SAVE LIVES: Become A Mechanical Engineer
OK, the author knows that’s not what the college recruiting brochures said back when you attended your bastion of higher learning, but that may change very soon. There is enough solid science available to back up the claims that controlling IAQ can, in fact, save lives. We focus on the airborne germ du jour - influenza - in order to illustrate how your decisions on controlling the indoor air in your clients’ buildings can be critical to health and life preservation.
Since the influenza virus lives happily in pigs and large birds like ducks and chickens, for as long as we’ve lived near them we’ve swapped mutated flu viruses that can also infect us humans. As a result, influenza epidemics have swept across the world for thousands of years. Recorded flu pandemics started in 412 B.C., when Hippocrates described its impact in his book Of the Epidemics, and the first accepted pandemic by experts was in 1580.1 There have been seven “modern” documented flu pandemics in the last 350 years: 1729, 1781-2, 1830-3, 1889-90, 1918-19, 1957-58, and 1968, and now we are recording 2009-10.
How You Spew FluIf you’re infected with the flu, each time you breathe, cough, sneeze, sing, or talk, you spew out airborne mucus/saliva droplets filled with viruses called virions.2 A critical factor in efficient airborne human flu infection is the impact of low grain moisture indoor environments, which force the mucus/saliva shell surrounding the virions to evaporate faster, creating “droplet nuclei.” The small droplets that become airborne droplet nuclei are created in less than a second and can stay airborne and survive for hours or days within indoor air spaces.3,4
Here's How Virions Act in the AirBecause it is so small, once a virion is launched, dries out, becomes a droplet nuclei, and is airborne inside a building, the following forces work together to keep it afloat for hours until it plates out on a surface or is inhaled by one of us:
- People movement
- People breathing, sneezing, coughing, talking, and singing
- Heat plumes from people
- HVAC fan created air currents
- Air temperature thermal differentials
- “Stack effect” air movements
How Does Our Body Prevent Airborne Virions From Harming Us?Whether or not you drink your eight glasses of water every day, you have to breathe 40,000 glasses of air each and every day. Your respiratory system is equipped with a natural filtration mechanism, which works 24/7/365 to capture airborne virions in order to prevent them from making you sick.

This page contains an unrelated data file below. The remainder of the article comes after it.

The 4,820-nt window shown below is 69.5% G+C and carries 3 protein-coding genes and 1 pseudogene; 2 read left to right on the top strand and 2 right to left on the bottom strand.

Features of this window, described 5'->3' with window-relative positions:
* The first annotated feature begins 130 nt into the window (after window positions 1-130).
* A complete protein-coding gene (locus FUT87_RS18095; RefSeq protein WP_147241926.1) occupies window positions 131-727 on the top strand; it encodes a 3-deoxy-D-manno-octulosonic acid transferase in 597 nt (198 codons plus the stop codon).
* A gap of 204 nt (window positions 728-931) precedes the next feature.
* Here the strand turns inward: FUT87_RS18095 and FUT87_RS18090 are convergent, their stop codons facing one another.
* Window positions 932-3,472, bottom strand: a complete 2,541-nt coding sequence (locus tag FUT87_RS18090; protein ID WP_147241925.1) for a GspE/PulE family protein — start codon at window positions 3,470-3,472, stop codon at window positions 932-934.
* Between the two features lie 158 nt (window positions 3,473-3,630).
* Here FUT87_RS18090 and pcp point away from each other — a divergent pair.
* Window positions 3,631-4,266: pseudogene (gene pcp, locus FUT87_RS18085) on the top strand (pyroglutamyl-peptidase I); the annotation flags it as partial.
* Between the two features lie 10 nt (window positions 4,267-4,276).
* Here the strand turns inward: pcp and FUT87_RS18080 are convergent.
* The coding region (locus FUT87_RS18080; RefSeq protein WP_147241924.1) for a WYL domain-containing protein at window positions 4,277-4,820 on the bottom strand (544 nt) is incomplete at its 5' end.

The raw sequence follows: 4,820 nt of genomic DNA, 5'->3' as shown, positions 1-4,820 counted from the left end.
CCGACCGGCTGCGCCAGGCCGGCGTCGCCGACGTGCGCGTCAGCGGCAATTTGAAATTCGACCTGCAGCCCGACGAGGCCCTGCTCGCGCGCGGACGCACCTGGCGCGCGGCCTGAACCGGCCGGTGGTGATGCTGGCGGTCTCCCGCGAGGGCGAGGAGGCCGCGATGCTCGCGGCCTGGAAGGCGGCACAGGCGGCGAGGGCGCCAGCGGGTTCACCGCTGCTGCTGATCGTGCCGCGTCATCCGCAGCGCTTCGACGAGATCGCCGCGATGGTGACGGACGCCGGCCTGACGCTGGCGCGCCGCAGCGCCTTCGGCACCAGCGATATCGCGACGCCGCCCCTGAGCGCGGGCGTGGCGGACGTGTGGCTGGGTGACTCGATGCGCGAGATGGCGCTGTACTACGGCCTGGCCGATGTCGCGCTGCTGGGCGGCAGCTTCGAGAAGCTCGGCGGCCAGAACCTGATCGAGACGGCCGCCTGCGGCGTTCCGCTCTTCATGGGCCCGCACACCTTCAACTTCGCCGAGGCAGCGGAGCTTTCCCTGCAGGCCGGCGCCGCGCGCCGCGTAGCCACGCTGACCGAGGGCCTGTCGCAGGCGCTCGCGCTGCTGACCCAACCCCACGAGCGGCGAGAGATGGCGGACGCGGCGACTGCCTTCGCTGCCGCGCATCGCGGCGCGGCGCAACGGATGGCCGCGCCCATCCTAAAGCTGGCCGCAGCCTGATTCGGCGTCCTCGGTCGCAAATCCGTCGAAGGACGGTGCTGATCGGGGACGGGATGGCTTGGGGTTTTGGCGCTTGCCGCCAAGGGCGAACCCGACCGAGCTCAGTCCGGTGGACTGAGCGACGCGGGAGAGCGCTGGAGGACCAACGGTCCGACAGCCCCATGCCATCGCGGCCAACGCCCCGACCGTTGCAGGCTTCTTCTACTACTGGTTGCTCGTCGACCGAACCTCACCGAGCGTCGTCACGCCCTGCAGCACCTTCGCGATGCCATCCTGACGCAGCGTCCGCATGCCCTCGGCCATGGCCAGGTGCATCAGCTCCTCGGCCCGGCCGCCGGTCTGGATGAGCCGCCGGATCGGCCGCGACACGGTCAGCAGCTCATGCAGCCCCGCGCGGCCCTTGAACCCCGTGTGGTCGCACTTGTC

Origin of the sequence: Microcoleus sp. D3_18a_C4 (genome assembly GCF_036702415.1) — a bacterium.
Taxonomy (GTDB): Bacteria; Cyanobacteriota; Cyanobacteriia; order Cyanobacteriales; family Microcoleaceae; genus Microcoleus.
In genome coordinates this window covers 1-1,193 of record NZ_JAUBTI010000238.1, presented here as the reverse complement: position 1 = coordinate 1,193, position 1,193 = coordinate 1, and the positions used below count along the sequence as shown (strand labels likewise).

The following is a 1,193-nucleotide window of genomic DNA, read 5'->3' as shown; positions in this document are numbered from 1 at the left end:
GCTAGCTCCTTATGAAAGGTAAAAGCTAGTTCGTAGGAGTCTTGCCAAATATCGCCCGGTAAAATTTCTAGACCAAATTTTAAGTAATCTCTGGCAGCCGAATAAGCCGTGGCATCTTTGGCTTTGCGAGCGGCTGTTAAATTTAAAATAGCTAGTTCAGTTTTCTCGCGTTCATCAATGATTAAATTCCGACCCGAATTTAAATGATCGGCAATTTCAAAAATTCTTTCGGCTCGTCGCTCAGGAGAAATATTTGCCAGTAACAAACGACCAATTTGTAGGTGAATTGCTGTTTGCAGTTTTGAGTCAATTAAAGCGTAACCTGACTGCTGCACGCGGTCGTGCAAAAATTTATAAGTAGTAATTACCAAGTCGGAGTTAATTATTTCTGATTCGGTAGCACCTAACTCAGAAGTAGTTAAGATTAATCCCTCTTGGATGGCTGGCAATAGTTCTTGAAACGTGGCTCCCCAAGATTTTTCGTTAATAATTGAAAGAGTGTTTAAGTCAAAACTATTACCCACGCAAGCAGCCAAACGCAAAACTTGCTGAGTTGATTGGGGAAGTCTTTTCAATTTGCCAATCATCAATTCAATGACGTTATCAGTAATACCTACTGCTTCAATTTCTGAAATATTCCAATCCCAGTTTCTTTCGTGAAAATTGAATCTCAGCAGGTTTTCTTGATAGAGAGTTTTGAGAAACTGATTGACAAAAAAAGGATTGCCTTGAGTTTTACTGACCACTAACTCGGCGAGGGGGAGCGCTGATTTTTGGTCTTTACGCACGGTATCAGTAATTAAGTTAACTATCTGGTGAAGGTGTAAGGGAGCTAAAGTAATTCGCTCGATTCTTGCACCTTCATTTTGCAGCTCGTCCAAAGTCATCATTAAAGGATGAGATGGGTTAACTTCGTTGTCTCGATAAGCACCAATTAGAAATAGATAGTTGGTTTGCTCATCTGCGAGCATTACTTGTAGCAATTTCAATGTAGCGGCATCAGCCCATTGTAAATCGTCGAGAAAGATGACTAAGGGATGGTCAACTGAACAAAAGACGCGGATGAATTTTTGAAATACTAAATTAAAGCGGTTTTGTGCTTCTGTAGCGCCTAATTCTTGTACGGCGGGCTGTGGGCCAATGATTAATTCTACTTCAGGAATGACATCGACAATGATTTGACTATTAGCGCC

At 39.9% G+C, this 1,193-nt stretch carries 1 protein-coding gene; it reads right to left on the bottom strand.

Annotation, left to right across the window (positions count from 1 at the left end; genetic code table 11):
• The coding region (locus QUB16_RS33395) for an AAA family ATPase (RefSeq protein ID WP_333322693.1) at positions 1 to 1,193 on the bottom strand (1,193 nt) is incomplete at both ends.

Your entire respiratory system is covered in mucus. Every time you breathe in millions of particles of various sizes, your respiratory system captures many of those particles in order to prevent them from harming you. Think about skipping a rock across a smooth lake; eventually, the friction of the lake stops and swallows the rock. Your mucus lining traps incoming virions, bacteria, and mold in just the same way. Then your cilia hairs, though an undulation motion mimicking ocean waves, move the virions up to your nasopharynx where you can blow them out or swallow them down. The virions that bypass the cilia hair protection system, which ends half way into your lungs, are the ones which do us the most harm when they land deep within the lungs. Airborne influenza virions do this quite efficiently, which is why they can make you so sick.
Control IAQ to Prevent IllnessSince mechanical engineers design and specify the machines and connected delivery devices which cool, heat, and ventilate buildings, they usually dial in the AHUs targeted grains of moisture. By controlling the building’s temperature and grains of moisture, you may be tangentially responsible for saving a life that may have otherwise succumbed to influenza and the deadly bacterial infections that accompany it. The biggest opportunities are in hospitals, schools, and offices where lots of infected people are mixing with uninfected and healthy (naïve) persons.